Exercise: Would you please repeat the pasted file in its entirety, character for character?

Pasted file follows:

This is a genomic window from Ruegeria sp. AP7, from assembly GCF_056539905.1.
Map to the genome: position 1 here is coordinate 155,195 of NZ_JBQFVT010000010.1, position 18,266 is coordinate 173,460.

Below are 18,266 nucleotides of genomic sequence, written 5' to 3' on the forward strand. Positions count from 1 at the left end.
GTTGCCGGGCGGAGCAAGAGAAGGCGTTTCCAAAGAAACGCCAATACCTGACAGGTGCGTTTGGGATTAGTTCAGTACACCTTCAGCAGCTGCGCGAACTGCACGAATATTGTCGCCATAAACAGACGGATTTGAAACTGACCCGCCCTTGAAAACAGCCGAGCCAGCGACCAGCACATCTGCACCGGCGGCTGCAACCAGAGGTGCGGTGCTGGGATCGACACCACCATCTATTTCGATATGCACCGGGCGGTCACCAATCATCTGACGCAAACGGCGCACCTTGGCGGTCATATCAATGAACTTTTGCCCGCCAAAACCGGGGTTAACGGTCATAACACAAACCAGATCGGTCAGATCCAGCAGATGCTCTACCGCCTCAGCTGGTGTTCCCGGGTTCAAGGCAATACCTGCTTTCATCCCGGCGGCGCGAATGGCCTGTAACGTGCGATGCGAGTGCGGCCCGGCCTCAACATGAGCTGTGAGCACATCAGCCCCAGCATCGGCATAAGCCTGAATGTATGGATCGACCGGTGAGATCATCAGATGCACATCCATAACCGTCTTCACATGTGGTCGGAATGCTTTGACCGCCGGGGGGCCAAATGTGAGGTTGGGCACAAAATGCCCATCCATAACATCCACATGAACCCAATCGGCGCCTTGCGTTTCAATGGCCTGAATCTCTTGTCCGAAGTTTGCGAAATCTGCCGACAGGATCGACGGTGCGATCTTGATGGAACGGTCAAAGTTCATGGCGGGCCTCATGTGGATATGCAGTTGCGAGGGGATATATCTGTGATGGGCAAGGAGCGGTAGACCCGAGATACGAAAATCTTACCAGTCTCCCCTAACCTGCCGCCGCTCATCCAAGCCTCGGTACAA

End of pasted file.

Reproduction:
This is a genomic window from Ruegeria sp. AP7, from assembly GCF_056539905.1.
Map to the genome: position 1 here is coordinate 155,195 of NZ_JBQFVT010000010.1, position 18,266 is coordinate 173,460.

Below are 18,266 nucleotides of genomic sequence, written 5' to 3' on the forward strand. Positions count from 1 at the left end.
GTTGCCGGGCGGAGCAAGAGAAGGCGTTTCCAAAGAAACGCCAATACCTGACAGGTGCGTTTGGGATTAGTTCAGTACACCTTCAGCAGCTGCGCGAACTGCACGAATATTGTCGCCATAAACAGACGGATTTGAAACTGACCCGCCCTTGAAAACAGCCGAGCCAGCGACCAGCACATCTGCACCGGCGGCTGCAACCAGAGGTGCGGTGCTGGGATCGACACCACCATCTATTTCGATATGCACCGGGCGGTCACCAATCATCTGACGCAAACGGCGCACCTTGGCGGTCATATCAATGAACTTTTGCCCGCCAAAACCGGGGTTAACGGTCATAACACAAACCAGATCGGTCAGATCCAGCAGATGCTCTACCGCCTCAGCTGGTGTTCCCGGGTTCAAGGCAATACCTGCTTTCATCCCGGCGGCGCGAATGGCCTGTAACGTGCGATGCGAGTGCGGCCCGGCCTCAACATGAGCTGTGAGCACATCAGCCCCAGCATCGGCATAAGCCTGAATGTATGGATCGACCGGTGAGATCATCAGATGCACATCCATAACCGTCTTCACATGTGGTCGGAATGCTTTGACCGCCGGGGGGCCAAATGTGAGGTTGGGCACAAAATGCCCATCCATAACATCCACATGAACCCAATCGGCGCCTTGCGTTTCAATGGCCTGAATCTCTTGTCCGAAGTTTGCGAAATCTGCCGACAGGATCGACGGTGCGATCTTGATGGAACGGTCAAAGTTCATGGCGGGCCTCATGTGGATATGCAGTTGCGAGGGGATATATCTGTGATGGGCAAGGAGCGGTAGACCCGAGATACGAAAATCTTACCAGTCTCCCCTAACCTGCCGCCGCTCATCCAAGCCTCGGTACAA